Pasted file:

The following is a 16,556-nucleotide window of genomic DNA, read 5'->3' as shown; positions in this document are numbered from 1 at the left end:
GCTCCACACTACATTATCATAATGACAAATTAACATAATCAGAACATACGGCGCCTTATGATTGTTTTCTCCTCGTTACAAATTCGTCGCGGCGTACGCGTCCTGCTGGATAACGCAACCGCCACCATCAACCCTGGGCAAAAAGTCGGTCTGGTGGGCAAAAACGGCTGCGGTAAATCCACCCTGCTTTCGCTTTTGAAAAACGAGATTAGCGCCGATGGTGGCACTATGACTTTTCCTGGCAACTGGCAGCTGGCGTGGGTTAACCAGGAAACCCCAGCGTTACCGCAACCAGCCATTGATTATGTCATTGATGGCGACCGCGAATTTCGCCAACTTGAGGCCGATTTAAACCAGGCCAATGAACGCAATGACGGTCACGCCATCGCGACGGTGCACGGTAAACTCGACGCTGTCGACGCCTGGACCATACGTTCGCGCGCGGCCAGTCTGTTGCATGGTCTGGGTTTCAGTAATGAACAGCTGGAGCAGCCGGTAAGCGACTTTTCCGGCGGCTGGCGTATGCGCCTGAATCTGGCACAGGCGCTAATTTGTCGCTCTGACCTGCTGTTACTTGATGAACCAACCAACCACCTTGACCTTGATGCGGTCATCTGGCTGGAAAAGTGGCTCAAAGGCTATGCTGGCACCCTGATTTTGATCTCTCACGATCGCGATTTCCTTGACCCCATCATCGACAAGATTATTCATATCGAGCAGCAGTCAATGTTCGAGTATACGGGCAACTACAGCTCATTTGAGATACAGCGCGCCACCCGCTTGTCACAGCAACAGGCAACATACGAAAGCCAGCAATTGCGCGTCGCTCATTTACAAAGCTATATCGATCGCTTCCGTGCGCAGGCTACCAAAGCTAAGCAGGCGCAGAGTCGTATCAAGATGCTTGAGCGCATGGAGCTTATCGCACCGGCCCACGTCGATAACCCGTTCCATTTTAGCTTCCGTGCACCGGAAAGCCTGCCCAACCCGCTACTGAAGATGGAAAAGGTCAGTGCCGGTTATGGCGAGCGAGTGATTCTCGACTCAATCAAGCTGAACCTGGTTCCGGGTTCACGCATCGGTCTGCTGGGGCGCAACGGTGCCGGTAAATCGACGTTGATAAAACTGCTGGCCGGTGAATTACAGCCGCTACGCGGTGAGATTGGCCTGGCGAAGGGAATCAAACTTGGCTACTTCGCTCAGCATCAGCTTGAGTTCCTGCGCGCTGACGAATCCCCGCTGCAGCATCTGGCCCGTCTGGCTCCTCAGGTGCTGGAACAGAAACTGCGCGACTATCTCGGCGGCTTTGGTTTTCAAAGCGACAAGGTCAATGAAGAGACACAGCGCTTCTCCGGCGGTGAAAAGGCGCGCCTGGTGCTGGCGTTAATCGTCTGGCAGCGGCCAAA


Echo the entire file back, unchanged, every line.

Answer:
The following is a 16,556-nucleotide window of genomic DNA, read 5'->3' as shown; positions in this document are numbered from 1 at the left end:
GCTCCACACTACATTATCATAATGACAAATTAACATAATCAGAACATACGGCGCCTTATGATTGTTTTCTCCTCGTTACAAATTCGTCGCGGCGTACGCGTCCTGCTGGATAACGCAACCGCCACCATCAACCCTGGGCAAAAAGTCGGTCTGGTGGGCAAAAACGGCTGCGGTAAATCCACCCTGCTTTCGCTTTTGAAAAACGAGATTAGCGCCGATGGTGGCACTATGACTTTTCCTGGCAACTGGCAGCTGGCGTGGGTTAACCAGGAAACCCCAGCGTTACCGCAACCAGCCATTGATTATGTCATTGATGGCGACCGCGAATTTCGCCAACTTGAGGCCGATTTAAACCAGGCCAATGAACGCAATGACGGTCACGCCATCGCGACGGTGCACGGTAAACTCGACGCTGTCGACGCCTGGACCATACGTTCGCGCGCGGCCAGTCTGTTGCATGGTCTGGGTTTCAGTAATGAACAGCTGGAGCAGCCGGTAAGCGACTTTTCCGGCGGCTGGCGTATGCGCCTGAATCTGGCACAGGCGCTAATTTGTCGCTCTGACCTGCTGTTACTTGATGAACCAACCAACCACCTTGACCTTGATGCGGTCATCTGGCTGGAAAAGTGGCTCAAAGGCTATGCTGGCACCCTGATTTTGATCTCTCACGATCGCGATTTCCTTGACCCCATCATCGACAAGATTATTCATATCGAGCAGCAGTCAATGTTCGAGTATACGGGCAACTACAGCTCATTTGAGATACAGCGCGCCACCCGCTTGTCACAGCAACAGGCAACATACGAAAGCCAGCAATTGCGCGTCGCTCATTTACAAAGCTATATCGATCGCTTCCGTGCGCAGGCTACCAAAGCTAAGCAGGCGCAGAGTCGTATCAAGATGCTTGAGCGCATGGAGCTTATCGCACCGGCCCACGTCGATAACCCGTTCCATTTTAGCTTCCGTGCACCGGAAAGCCTGCCCAACCCGCTACTGAAGATGGAAAAGGTCAGTGCCGGTTATGGCGAGCGAGTGATTCTCGACTCAATCAAGCTGAACCTGGTTCCGGGTTCACGCATCGGTCTGCTGGGGCGCAACGGTGCCGGTAAATCGACGTTGATAAAACTGCTGGCCGGTGAATTACAGCCGCTACGCGGTGAGATTGGCCTGGCGAAGGGAATCAAACTTGGCTACTTCGCTCAGCATCAGCTTGAGTTCCTGCGCGCTGACGAATCCCCGCTGCAGCATCTGGCCCGTCTGGCTCCTCAGGTGCTGGAACAGAAACTGCGCGACTATCTCGGCGGCTTTGGTTTTCAAAGCGACAAGGTCAATGAAGAGACACAGCGCTTCTCCGGCGGTGAAAAGGCGCGCCTGGTGCTGGCGTTAATCGTCTGGCAGCGGCCAAA